Add permissions '''+x''' for nobody user on your home directory via ACL:
+
 
  # setfacl -m "u:nobody:--x" homeusername/
+
In the following we assume that the web server runs as the user {{ic|http}} and grant it access to {{ic|geoffrey}}'s home directory {{ic|/home/geoffrey}}.
Now you can remove whole world rx permissions:
+
 
  # chmod o-rx homeusername/
+
The first step is granting execution permissions for the user {{ic|http}}:  
Check our changes:
+
  # setfacl -m "u:http:--x" /home/geoffrey
+
 
<pre># file: username/
+
{{Note|Execution permissions to a directory are necessary for a process to list the directory's content.}}
# owner: username
+
 
# group: users
+
Since the user {{ic|http}} is now able to access files in {{ic|/home/geoffrey}}, others no longer need access:
 +
  # chmod o-rx /home/geoffrey
 +
 
 +
Use {{ic|getfacl}} to verify the changes:
 +
{{hc|$ getfacl /home/geoffrey|
 +
getfacl: Removing leading '/' from absolute path names
 +
# file: home/geoffrey
 +
# owner: geoffrey
 +
# group: geoffrey
 
user::rwx
 
user::rwx
user:nobody:--x
+
user:http:--x
 
group::r-x
 
group::r-x
 
mask::r-x
 
mask::r-x
 
other::---
 
other::---
</pre>
+
}}
As we can see others don't have any permissions but user nobody have "x" permission so they can "look" into users directory and give access to users pages from their home directories to www server. Of course if www server work as nobody user. But - whole world except nobody - don't have any permissions.
+
 
 +
As the above output shows, {{ic|other}}'s no longer have any permissions, but the user {{ic|http}} is still able to access the files, thus security might be considered increased.
 +
 
 +
{{Note|One may need to give write access for the user {{ic|http}} on specific directories and/or files:
 +
# setfacl -dm "u:http:rwx" /home/geoffrey/project1/cache
 +
}}
 +
 
 +
== See also ==
 +
 
 +
* {{man|1|getfacl}}
 +
* {{man|1|setfacl}}
 +
* An old but still relevant (and thorough) [http://vanemery.net/Linux/ACL/linux-acl.html guide] to ACL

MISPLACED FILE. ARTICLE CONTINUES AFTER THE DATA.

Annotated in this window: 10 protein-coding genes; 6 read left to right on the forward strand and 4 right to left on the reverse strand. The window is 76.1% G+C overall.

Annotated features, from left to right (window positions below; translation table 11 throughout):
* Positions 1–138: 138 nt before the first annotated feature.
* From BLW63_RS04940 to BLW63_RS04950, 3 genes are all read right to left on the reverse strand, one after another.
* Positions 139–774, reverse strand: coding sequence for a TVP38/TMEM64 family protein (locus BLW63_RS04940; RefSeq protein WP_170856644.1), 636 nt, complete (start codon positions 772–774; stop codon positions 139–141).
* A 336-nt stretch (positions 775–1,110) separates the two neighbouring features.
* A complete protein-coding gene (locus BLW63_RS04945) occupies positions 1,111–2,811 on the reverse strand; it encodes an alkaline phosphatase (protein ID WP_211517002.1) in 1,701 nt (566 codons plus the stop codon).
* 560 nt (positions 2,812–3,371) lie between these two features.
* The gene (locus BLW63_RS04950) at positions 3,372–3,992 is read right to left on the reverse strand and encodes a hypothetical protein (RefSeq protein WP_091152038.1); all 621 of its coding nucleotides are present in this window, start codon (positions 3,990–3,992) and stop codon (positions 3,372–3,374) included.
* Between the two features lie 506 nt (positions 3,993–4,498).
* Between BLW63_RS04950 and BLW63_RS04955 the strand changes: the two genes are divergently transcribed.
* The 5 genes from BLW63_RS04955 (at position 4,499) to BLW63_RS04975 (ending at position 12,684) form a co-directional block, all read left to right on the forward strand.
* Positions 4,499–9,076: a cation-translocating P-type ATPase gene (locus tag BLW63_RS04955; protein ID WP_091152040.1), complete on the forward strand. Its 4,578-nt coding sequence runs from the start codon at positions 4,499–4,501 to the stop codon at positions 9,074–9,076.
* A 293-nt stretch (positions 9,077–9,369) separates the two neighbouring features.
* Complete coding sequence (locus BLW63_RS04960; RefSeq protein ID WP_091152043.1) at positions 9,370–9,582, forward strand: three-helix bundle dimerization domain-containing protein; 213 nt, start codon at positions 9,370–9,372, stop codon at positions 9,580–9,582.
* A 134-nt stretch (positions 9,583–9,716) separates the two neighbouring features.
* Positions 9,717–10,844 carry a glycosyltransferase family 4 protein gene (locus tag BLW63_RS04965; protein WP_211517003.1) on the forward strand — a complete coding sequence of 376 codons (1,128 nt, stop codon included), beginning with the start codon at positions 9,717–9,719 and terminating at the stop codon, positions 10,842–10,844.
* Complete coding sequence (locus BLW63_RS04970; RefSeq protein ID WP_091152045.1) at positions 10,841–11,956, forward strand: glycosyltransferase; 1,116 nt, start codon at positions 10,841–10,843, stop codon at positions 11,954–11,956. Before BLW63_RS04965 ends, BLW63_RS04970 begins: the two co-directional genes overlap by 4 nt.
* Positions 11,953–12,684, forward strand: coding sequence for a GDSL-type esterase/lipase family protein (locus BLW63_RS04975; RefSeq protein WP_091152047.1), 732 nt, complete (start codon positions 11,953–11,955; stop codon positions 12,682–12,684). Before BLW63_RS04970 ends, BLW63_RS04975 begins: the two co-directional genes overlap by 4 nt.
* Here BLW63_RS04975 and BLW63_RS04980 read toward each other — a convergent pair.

+
* [http://unix.stackexchange.com/questions/1314/how-to-set-default-file-permissions-for-all-folders-files-in-a-directory How to set default file permissions for all folders/files in a directory?]

Latest revision as of 17:30, 6 December 2018

Access control list (ACL) provides an additional, more flexible permission mechanism for file systems. It is designed to assist with UNIX file permissions. ACL allows you to give permissions for any user or group to any disk resource.

Installation

The acl package is a dependency of systemd, it should already be installed.

Configuration

Enabling ACL

To enable ACL, the filesystem must be mounted with the acl option. You can use fstab to make it permanent on your system.

There is a possibility that the acl option is already active as default mount option on the filesystem. Btrfs does and Ext2/3/4 filesystems do too. Use the following command to check ext* formatted partitions for the option:

# tune2fs -l /dev/sdXY | grep "Default mount options:"
Default mount options:    user_xattr acl

Also check that the default mount option is not overridden, in such case you will see noacl in /proc/mounts in the relevant line.

You can set the default mount options of a filesystem using the tune2fs -o option partition command, for example:

# tune2fs -o acl /dev/sdXY

Using the default mount options instead of an entry in /etc/fstab is very useful for external drives, such partition will be mounted with acl option also on other Linux machines. There is no need to edit /etc/fstab on every machine.

Note:
  • acl is specified as default mount option when creating an ext2/3/4 filesystem. This is configured in /etc/mke2fs.conf.
  • The default mount options are not listed in /proc/mounts.